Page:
Friday, September 30, 2011

The Use of Deductive Reasoning in Science

The act of  reasoning that starts with a given set premises and draws a conclusion is called deductive reasoning.

Deductive reasoning begins with general concepts and principles and draws specific conclusion by starting with a given set premises and draws conclusions from them. The conclusions made by way of deductive reasoning are only as valid as the premises on which they are based such that only one false premise can produce a false conclusion. A valid deductive argument t is one where its truth necessarily follows from the starting premises. A sound deductive argument is one that is valid and all of its premises are true other wise it is considered unsound.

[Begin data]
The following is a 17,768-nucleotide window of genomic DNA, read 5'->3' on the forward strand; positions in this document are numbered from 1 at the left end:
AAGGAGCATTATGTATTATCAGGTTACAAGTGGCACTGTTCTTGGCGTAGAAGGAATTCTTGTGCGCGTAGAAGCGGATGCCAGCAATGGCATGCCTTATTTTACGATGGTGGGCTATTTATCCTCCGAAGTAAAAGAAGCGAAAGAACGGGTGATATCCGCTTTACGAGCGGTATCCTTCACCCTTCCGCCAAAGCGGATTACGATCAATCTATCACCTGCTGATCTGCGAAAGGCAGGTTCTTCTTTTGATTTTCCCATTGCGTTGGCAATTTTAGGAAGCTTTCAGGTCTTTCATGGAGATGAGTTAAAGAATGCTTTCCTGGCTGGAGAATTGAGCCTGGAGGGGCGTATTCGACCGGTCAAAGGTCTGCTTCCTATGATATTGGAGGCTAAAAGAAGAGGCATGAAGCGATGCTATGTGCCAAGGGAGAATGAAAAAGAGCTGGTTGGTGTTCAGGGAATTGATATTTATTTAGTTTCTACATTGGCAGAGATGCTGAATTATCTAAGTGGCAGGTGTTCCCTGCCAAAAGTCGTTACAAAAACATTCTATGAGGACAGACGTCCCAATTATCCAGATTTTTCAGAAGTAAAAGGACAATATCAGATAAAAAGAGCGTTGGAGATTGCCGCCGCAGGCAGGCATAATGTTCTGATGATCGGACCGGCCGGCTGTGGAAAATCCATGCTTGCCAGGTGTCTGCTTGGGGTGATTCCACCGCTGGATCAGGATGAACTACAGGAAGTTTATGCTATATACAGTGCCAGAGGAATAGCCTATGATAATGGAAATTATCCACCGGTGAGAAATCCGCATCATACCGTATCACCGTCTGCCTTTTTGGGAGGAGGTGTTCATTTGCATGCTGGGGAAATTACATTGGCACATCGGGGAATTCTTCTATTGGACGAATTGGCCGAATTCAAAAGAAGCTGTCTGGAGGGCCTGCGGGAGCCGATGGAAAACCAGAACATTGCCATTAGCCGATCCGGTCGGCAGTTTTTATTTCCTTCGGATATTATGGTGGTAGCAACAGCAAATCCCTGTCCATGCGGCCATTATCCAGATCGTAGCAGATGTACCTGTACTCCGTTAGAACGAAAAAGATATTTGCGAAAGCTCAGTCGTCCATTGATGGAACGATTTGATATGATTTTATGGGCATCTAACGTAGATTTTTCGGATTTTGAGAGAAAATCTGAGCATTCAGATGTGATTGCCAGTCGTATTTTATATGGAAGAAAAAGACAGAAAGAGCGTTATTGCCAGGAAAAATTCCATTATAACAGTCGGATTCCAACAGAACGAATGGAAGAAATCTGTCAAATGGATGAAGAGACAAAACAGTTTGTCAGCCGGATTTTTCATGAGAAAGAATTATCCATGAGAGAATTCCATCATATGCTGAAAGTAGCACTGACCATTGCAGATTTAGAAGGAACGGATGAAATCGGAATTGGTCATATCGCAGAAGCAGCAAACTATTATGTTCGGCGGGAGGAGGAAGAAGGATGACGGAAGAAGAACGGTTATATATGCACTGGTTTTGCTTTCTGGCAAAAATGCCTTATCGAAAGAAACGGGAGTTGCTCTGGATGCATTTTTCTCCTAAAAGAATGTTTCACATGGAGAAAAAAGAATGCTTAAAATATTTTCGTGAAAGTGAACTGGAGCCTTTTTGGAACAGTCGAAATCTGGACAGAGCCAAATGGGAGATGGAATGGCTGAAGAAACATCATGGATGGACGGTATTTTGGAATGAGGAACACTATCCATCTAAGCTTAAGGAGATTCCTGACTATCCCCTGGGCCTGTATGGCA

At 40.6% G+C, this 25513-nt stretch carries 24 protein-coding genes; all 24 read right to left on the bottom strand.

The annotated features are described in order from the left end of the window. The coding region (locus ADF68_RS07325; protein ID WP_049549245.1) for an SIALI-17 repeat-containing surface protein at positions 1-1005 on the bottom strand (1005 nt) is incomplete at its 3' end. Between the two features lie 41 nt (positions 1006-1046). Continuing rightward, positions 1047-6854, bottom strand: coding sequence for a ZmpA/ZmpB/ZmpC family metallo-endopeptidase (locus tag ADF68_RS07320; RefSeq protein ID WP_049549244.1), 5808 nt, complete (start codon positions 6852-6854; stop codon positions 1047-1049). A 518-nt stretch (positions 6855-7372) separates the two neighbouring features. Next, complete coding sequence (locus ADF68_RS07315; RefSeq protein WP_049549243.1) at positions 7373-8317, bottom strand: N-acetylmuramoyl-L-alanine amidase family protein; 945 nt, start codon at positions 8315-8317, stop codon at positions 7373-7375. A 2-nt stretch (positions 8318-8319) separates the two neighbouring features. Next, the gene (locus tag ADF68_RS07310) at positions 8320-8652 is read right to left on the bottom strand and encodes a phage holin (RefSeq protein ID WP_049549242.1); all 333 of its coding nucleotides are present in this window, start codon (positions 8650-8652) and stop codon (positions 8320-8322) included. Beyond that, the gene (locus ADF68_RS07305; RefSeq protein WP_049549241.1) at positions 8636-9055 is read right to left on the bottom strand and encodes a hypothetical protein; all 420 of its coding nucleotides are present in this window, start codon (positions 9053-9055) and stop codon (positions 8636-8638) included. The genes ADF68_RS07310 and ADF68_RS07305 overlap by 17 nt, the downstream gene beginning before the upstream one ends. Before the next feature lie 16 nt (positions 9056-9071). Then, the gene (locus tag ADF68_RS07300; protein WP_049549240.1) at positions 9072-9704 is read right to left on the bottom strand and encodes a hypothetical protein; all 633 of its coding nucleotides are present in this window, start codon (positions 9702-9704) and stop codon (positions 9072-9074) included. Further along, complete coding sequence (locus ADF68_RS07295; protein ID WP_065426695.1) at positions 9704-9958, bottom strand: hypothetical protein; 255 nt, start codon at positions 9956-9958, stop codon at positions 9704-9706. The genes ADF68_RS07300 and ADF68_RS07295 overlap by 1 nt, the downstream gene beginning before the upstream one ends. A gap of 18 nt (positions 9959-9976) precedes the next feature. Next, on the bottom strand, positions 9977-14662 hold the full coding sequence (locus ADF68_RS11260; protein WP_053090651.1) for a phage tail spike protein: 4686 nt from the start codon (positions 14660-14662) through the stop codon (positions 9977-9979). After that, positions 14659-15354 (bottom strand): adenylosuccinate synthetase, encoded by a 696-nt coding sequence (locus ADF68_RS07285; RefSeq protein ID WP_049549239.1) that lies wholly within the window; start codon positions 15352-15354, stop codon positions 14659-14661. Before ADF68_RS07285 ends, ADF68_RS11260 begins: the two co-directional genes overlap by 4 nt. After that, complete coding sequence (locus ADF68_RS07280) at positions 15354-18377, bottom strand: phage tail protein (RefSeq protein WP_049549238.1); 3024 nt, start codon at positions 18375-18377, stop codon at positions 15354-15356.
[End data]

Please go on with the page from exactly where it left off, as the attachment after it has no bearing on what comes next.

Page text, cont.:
A common form of deductive reasoning is called a syllogism It has three parts.  The first part is a set of general characteristics belonging to a category of objects. The second shows that the object under discussion belongs to that category The conclusion that the object under discussion has that general characteristic.

Deductive reasoning dependents entirely on the validity of premises being used. The premises used may be facts derived from observation or a totally philosophical assumption.

Deductive reasoning is a very useful tool of reasoning however it does have its difficulties. It depends heavily on the accuracy its starting premises. However flawed premises result in flawed conclusions. These difficulties need to be properly understood to properly understand scientific statements including those of both Creationists and Evolutionists.

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